When I’m done, Hoi teaches. And he goes on. And on. He teaches in a Korean accent that’s difficult to make sense of, and by the time Bianca, frowning, begins to teach, most of the class is asleep.

“Why yous look so sad?” she shouts at them and throws her papers on the desk. “Smile, dammit!”

During group work, Michael puts up his hand for me to come help him. I walk to him and lean over his shoulder.

They smell the same.

“Teacher?” I hear Michael call after me but I walk straight out of the room to the bathroom. I know Michael isn’t the rapist. He has fine features. And he can’t speak Afrikaans – he can barely speak English. But they smell the same. I rub soap around my nostrils to get rid of the smell. I breathe. In and out. In and out.

Back in the classroom, everything’s calm. At the end of the class, Michael comes to me: “Teacher, thank you, I now understand everything about preposition. Thanks to you.”

I shake his warm, steady hand and look into his clear eyes, “It’s my pleasure Michael.”

Telling everyone you know that you were raped becomes harder each time. When you are raped, you carry the story inside of you and there isn’t an appropriate time or place or way to announce it. I feel like every single time I told someone I did it wrong. I’ve done it in person, over Facebook, over email, asked someone else to do it for me, asked someone to come over for a serious talk and then did it. Honestly, all the ways of telling people you were raped overwhelmingly suck ass.

The first couple of weeks after the rape I still didn’t want people to know. I Facebooked most people I knew and told them that I was mugged. Then I Facebooked two close friends to tell them that I was raped. One of them, Kelly, told me she would be coming over to visit me one evening after I was finished teaching.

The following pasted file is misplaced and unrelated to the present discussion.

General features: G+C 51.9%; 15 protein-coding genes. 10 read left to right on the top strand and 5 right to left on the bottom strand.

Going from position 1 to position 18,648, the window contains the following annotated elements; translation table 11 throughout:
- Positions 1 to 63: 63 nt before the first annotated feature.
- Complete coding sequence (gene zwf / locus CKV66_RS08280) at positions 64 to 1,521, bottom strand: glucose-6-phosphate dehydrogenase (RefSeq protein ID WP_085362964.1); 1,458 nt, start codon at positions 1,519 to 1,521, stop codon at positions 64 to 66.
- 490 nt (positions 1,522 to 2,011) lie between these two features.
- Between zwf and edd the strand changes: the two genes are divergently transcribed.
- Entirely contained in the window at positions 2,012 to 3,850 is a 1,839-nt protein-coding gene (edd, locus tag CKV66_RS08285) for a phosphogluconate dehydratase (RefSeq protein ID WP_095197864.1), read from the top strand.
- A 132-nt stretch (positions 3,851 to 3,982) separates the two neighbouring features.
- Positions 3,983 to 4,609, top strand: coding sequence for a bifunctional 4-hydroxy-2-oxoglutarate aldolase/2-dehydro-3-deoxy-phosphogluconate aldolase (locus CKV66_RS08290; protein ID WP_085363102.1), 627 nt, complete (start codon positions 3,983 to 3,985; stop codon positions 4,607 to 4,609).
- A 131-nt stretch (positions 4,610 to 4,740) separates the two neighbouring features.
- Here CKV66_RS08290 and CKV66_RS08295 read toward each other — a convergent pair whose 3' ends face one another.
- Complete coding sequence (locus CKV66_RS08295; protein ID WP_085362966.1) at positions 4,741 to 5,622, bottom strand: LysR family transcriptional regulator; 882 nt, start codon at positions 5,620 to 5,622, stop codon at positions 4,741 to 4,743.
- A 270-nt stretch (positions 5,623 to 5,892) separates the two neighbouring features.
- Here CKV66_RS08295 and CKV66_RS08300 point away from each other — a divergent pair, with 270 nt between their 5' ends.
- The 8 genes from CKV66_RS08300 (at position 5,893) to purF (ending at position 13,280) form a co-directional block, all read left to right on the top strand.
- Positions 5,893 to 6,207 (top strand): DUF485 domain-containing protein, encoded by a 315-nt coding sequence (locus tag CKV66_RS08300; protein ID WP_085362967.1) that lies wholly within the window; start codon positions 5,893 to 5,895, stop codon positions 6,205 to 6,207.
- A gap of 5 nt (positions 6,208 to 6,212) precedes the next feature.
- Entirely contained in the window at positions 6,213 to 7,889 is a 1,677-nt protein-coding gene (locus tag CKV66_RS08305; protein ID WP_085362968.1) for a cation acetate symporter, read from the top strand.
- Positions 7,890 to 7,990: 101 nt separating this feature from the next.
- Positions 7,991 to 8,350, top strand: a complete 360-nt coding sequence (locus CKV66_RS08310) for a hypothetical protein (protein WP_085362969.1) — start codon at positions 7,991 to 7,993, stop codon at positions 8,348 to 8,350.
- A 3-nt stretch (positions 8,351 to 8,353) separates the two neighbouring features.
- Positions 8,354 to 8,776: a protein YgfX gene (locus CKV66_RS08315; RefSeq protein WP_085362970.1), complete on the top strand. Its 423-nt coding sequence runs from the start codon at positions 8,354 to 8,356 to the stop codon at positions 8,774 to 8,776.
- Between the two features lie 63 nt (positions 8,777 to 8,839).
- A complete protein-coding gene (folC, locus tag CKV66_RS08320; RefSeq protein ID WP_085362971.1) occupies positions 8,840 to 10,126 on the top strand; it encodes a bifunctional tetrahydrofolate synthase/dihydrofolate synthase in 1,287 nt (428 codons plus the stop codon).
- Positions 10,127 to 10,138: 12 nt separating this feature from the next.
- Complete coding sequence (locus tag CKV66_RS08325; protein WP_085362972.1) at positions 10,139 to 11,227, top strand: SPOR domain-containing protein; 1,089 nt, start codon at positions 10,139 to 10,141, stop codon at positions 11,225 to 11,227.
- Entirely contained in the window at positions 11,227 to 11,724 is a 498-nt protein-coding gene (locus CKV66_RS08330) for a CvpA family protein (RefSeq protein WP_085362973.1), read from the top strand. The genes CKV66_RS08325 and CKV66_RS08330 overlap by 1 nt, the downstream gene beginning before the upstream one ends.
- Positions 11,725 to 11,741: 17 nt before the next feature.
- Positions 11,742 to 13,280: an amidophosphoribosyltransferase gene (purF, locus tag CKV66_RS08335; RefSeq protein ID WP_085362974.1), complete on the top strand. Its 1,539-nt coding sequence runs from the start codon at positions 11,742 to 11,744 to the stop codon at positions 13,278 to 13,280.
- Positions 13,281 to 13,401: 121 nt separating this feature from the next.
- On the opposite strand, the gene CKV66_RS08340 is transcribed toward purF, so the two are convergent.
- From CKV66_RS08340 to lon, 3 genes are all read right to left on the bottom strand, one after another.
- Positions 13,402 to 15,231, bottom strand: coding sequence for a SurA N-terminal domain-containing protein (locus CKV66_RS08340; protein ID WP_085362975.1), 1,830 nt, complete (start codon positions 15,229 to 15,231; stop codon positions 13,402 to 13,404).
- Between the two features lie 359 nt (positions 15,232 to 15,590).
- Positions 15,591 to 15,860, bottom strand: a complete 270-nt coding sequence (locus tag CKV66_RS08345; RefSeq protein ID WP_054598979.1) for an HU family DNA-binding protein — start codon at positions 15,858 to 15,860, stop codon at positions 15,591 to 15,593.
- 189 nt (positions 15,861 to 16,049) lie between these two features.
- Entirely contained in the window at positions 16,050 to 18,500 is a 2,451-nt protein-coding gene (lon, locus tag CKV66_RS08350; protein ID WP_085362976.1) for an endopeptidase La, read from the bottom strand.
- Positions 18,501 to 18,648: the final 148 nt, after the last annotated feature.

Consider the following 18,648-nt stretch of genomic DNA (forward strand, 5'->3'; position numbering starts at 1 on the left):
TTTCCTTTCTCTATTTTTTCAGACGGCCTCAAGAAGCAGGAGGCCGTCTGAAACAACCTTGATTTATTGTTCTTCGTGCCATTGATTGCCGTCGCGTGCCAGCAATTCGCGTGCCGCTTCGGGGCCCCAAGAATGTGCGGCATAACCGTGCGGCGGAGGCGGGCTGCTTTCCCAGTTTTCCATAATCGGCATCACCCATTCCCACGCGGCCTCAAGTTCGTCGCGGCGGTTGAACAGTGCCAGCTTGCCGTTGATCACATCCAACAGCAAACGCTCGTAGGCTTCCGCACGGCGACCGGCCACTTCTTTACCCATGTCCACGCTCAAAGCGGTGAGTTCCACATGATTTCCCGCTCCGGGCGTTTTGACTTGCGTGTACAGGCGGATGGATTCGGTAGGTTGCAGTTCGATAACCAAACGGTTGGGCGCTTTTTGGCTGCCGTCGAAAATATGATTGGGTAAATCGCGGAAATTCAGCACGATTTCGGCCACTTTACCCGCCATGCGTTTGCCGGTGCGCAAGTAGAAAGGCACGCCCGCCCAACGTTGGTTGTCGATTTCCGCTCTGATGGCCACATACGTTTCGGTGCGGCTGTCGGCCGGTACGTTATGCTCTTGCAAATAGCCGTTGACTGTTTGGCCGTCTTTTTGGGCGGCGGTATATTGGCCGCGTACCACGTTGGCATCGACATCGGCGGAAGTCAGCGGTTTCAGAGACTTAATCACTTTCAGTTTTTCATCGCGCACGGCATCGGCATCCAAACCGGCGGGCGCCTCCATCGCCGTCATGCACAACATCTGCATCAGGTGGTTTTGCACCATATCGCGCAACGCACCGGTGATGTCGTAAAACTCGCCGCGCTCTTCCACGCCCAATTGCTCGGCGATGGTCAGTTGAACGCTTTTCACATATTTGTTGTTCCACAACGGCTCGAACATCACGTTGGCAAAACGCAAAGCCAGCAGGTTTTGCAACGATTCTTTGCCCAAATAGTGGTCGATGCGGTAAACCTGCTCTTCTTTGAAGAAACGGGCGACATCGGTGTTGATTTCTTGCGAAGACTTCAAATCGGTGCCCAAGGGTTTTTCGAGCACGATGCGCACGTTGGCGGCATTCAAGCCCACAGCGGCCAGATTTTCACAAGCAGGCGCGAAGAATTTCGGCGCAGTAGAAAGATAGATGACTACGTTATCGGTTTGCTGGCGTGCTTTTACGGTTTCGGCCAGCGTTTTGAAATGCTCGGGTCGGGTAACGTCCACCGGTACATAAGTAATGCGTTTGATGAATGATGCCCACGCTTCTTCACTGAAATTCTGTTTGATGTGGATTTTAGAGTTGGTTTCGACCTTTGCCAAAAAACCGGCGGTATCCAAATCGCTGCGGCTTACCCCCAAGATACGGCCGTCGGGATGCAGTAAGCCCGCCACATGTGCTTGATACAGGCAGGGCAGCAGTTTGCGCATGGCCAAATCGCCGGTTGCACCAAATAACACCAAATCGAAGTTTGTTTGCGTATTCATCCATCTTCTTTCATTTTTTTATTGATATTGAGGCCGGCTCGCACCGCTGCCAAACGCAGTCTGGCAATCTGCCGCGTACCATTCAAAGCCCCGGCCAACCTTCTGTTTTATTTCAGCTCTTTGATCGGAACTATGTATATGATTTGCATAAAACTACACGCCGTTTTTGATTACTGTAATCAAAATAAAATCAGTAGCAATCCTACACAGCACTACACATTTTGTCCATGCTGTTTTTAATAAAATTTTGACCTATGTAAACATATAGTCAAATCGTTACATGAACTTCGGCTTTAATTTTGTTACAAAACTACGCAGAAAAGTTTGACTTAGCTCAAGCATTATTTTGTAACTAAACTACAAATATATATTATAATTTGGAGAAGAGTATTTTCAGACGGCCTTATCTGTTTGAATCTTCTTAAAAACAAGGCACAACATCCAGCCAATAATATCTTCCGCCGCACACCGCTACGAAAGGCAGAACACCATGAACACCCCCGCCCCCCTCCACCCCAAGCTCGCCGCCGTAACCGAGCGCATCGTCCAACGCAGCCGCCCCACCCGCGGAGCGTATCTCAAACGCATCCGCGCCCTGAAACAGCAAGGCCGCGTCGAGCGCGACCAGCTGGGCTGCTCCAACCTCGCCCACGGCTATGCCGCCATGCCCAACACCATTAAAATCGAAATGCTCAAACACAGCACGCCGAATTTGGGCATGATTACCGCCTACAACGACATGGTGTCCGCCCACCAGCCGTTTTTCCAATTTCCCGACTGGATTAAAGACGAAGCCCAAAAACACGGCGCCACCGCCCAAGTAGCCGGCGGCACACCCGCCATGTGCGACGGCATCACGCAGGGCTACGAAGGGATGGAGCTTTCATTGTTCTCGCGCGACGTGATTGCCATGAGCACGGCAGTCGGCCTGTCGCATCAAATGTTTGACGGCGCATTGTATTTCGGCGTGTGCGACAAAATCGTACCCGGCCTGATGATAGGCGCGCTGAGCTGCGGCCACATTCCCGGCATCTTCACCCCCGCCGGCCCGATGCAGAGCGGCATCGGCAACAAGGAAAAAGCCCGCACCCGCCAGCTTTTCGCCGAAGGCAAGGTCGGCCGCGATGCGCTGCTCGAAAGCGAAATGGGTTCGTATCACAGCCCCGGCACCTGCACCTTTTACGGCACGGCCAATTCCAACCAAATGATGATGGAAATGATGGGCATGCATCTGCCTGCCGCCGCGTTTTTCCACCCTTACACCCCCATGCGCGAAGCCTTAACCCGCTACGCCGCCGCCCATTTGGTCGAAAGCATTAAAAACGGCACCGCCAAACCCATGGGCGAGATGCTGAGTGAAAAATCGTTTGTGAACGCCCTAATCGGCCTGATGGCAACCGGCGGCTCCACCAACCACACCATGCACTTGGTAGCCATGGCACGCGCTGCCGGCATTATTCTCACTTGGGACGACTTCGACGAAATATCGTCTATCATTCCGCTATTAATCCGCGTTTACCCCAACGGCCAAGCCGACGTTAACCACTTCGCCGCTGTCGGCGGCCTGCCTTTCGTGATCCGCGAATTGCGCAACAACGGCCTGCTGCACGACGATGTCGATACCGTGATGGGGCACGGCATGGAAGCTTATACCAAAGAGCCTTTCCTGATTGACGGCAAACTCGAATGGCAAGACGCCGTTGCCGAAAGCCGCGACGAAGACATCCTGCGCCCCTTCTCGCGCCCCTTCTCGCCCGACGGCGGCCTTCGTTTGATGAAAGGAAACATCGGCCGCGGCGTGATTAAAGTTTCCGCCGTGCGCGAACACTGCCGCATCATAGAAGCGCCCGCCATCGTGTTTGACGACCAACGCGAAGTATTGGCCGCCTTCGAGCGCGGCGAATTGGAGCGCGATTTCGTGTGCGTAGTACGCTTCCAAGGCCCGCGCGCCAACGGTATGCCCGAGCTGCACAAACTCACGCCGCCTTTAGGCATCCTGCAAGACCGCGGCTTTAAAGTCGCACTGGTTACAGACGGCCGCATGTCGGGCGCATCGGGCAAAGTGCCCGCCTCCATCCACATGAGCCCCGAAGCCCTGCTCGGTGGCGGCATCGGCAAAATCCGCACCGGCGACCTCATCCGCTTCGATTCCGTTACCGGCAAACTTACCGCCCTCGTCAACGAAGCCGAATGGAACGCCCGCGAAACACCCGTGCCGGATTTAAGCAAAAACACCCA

I wake up on the morning of her visit with a headache. By the afternoon, it feels as though someone is punching staples into my scalp and I am constantly heading to the bathroom to dry-heave over the toilet. Physically, I can’t handle knowing that I have to talk to someone and explain what happened again. I feel like my body is rejecting the notion and words jumble around me as my leg jumps and jitters.

When I finally make it home, I climb into the cold sheets and fall asleep.

Before I even open my eyes, I can hear Kelly and Ashley in the kitchen. I lie in my sweat for a while, my body stuck to the bed.

Their footsteps thud towards the couch where I hear cups being put down and big slurps of tea.

I roll around and heave my leg over the bed.


My heart stops.

“That’s so funny friend!”

I touch my arm. Am I really here?

“It was so insane!” Ashley exclaims.

My breath explodes out of my nostrils in short bursts. Every part of me is on fire.


Each laugh is like a stab to my chest. And I lie there, while their laughter boils inside of me, until I am so filled with its bitter taste that I cannot stand it anymore.

I get up and open my door. I storm past them. In the kitchen, I bang around dishes with no purpose other than to make my dissatisfaction known. They come up behind me and Ashley tries to give me a hug.

“Don’t touch me!” I scream.

They stop and look at me in shock. Ashley reaches out to touch me. I shrug her off and take Kelly to my room to talk about what happened. Later I tell them I was upset because I wanted to join them and chat but I couldn’t.

We all know I’m lying.